Archive for the ‘The Architect’ Category

Henry Hobson RichardsonThe Architect:
In the second half of the 19th century and the first half of the 20ieth century, Henry Hobson Richardson was one of three men whose related works transformed American Architecture.

Along with Louis Sullivan, who designed some of the country’s first skyscrapers, and Frank Lloyd Wright, who designed the Guggenheim Museum in New York City, this triumvirate pioneered the use of modern materials to open up interior spaces, and made the division of that space extremely flexible by eliminating the use of the supporting wall from the inside of a structure. Richardson, who predated both Sullivan and Wright, was one of the world’s first architects to remove conventional facades from the exterior of his buildings, giving them, in the words of contemporary critics, a “curiously modern” appearance.

HH Richardson, one of the most famous architects in American history, died in his bed at the age of 47: grossly overweight as a result of a kidney disorder, deeply in debt, and never having owned his own house.

“His early death was a wise career move,” observes Richardson biographer James O’Gorman wryly. “I think he had already done his best work.”

One of those “best works” is the original Thomas Crane Memorial Library.

“That Romanesque arch over the doorway was (Richardson’s) signature,” observes O’Gorman. “As an architectural monument, the Crane Library is as important as (any other historical or architectural artifact) in Quincy.”

With an art historian’s fervor for protecting the integrity of any great work, O’Gorman adds that any modification to the original Crane Library was an architectural mistake: “Architects say it’s a design problem and they can solve it. But Richardson’s buildings were not designed to be added to.”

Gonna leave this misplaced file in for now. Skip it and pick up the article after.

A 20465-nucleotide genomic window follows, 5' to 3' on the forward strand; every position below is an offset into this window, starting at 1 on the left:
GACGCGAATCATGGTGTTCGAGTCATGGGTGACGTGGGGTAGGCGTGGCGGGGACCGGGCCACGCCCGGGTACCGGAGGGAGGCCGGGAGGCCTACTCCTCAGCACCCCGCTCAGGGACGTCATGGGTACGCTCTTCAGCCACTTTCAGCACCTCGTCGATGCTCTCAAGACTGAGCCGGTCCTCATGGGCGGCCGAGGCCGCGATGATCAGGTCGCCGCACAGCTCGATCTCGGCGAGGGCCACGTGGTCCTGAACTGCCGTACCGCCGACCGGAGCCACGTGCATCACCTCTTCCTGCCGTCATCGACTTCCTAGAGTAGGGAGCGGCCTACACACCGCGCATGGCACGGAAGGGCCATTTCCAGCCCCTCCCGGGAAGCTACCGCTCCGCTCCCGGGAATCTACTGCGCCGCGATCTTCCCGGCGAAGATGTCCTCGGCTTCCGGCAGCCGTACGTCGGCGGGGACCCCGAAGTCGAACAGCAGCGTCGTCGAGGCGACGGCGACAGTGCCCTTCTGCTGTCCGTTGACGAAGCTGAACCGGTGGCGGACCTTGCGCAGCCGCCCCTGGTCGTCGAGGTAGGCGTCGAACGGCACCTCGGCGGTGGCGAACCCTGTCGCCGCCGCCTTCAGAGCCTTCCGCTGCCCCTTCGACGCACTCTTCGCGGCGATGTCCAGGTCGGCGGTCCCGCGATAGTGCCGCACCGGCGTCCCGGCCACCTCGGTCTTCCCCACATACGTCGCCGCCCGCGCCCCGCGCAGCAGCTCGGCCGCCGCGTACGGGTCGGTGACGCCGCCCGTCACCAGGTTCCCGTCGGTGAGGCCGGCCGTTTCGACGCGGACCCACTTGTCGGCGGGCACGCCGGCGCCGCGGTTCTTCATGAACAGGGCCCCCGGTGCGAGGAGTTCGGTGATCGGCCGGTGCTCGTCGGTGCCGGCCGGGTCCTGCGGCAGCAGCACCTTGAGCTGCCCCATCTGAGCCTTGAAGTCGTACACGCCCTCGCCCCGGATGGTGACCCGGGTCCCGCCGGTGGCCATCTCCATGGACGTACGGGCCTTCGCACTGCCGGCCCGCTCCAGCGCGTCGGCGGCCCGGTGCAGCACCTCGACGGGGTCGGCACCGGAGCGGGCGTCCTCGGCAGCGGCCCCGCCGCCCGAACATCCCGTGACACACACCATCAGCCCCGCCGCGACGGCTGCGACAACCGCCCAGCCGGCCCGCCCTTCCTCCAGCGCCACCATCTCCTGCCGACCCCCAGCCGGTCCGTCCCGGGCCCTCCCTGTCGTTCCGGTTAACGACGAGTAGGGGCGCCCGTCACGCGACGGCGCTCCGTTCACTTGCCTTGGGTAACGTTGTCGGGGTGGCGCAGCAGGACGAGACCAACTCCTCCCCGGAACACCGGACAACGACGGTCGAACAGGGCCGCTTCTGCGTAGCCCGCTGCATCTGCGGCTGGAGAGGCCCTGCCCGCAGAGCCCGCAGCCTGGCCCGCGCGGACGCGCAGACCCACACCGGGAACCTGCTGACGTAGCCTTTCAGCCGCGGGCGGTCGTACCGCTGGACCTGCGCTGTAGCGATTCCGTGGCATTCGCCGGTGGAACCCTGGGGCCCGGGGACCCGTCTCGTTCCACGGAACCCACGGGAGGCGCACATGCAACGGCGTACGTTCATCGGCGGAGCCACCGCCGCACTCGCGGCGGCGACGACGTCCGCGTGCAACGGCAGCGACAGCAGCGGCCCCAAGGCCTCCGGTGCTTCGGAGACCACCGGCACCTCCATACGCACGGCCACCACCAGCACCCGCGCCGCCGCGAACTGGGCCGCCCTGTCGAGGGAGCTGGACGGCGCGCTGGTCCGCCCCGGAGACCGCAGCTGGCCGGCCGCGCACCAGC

Of course the beauty for Quincy residents of a library that includes the Richardson building is that they get to see and use the space he designed. “We wanted the H.H. Richardson building to remain a living part of the library,” says Library Director Ann McLaughlin. “Too often, buildings that are architectural gems become museums, and nobody really enjoys them.”

Born on a sugar plantation in Louisiana in 1838, Richardson moved his wife, their six children, and his architectural firm to the Boston area in 1874. Over the next 10 years, his firm produced some of America’s finest buildings, including what is considered Richardson’s masterpiece: Trinity Church in Boston.

The architect’s presence can still be felt in what had been his bedroom-unchanged after 121 years-in the house he and his family rented on Cottage Street in Brookline.

“The most moving of the bedroom’s items,” writes architecture critic Robert Campbell in an article published June 7, 2001 in the Boston Globe newspaper, “is a pair of rings, like the kind gymnasts swing from, that are fastened to one wall. Richardson used them to pull his great bulk upright, probably when he got out of bed. Yet this sick man never flagged, working until the end with enormous energy.”

When Richardson died, his friend Reverend Phillips Brooks, the first rector of Trinity Church in Boston, likened his death “to the vanishing of a great mountain from the landscape.”

While the rest of the country may have suffered a diminished view, Quincy is lucky. At the very center of this city is an H.H. Richardson building that fully embodies the power and genius of the man who designed it.


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